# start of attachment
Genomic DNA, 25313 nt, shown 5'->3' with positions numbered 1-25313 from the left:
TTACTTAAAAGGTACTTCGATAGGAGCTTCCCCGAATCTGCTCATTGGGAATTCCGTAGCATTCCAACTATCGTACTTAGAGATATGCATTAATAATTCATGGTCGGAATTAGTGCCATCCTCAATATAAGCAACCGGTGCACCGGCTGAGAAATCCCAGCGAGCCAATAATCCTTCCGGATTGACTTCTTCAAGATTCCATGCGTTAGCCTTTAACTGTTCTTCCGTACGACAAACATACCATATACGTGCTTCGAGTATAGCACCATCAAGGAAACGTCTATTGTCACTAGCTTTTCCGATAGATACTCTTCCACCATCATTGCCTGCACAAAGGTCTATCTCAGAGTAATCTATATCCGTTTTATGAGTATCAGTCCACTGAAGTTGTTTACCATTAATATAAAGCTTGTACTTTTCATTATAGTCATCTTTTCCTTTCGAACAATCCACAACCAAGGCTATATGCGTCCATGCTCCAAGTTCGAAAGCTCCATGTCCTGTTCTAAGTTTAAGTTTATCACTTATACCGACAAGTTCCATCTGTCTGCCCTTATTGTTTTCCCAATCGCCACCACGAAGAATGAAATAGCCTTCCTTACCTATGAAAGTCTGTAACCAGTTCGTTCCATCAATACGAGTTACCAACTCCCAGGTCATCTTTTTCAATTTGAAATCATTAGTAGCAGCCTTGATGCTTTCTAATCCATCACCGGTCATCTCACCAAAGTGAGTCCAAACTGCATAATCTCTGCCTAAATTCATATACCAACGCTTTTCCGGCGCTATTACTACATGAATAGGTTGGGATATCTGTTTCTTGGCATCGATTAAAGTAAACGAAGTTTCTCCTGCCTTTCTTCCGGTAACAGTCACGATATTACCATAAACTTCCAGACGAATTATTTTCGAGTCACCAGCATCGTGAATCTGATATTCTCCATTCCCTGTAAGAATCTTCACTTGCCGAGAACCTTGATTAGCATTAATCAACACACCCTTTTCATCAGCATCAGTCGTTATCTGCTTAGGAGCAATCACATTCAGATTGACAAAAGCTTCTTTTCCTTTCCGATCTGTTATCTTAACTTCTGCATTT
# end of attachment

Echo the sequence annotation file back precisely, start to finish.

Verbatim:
Genomic DNA, 25313 nt, shown 5'->3' with positions numbered 1-25313 from the left:
TTACTTAAAAGGTACTTCGATAGGAGCTTCCCCGAATCTGCTCATTGGGAATTCCGTAGCATTCCAACTATCGTACTTAGAGATATGCATTAATAATTCATGGTCGGAATTAGTGCCATCCTCAATATAAGCAACCGGTGCACCGGCTGAGAAATCCCAGCGAGCCAATAATCCTTCCGGATTGACTTCTTCAAGATTCCATGCGTTAGCCTTTAACTGTTCTTCCGTACGACAAACATACCATATACGTGCTTCGAGTATAGCACCATCAAGGAAACGTCTATTGTCACTAGCTTTTCCGATAGATACTCTTCCACCATCATTGCCTGCACAAAGGTCTATCTCAGAGTAATCTATATCCGTTTTATGAGTATCAGTCCACTGAAGTTGTTTACCATTAATATAAAGCTTGTACTTTTCATTATAGTCATCTTTTCCTTTCGAACAATCCACAACCAAGGCTATATGCGTCCATGCTCCAAGTTCGAAAGCTCCATGTCCTGTTCTAAGTTTAAGTTTATCACTTATACCGACAAGTTCCATCTGTCTGCCCTTATTGTTTTCCCAATCGCCACCACGAAGAATGAAATAGCCTTCCTTACCTATGAAAGTCTGTAACCAGTTCGTTCCATCAATACGAGTTACCAACTCCCAGGTCATCTTTTTCAATTTGAAATCATTAGTAGCAGCCTTGATGCTTTCTAATCCATCACCGGTCATCTCACCAAAGTGAGTCCAAACTGCATAATCTCTGCCTAAATTCATATACCAACGCTTTTCCGGCGCTATTACTACATGAATAGGTTGGGATATCTGTTTCTTGGCATCGATTAAAGTAAACGAAGTTTCTCCTGCCTTTCTTCCGGTAACAGTCACGATATTACCATAAACTTCCAGACGAATTATTTTCGAGTCACCAGCATCGTGAATCTGATATTCTCCATTCCCTGTAAGAATCTTCACTTGCCGAGAACCTTGATTAGCATTAATCAACACACCCTTTTCATCAGCATCAGTCGTTATCTGCTTAGGAGCAATCACATTCAGATTGACAAAAGCTTCTTTTCCTTTCCGATCTGTTATCTTAACTTCTGCATTT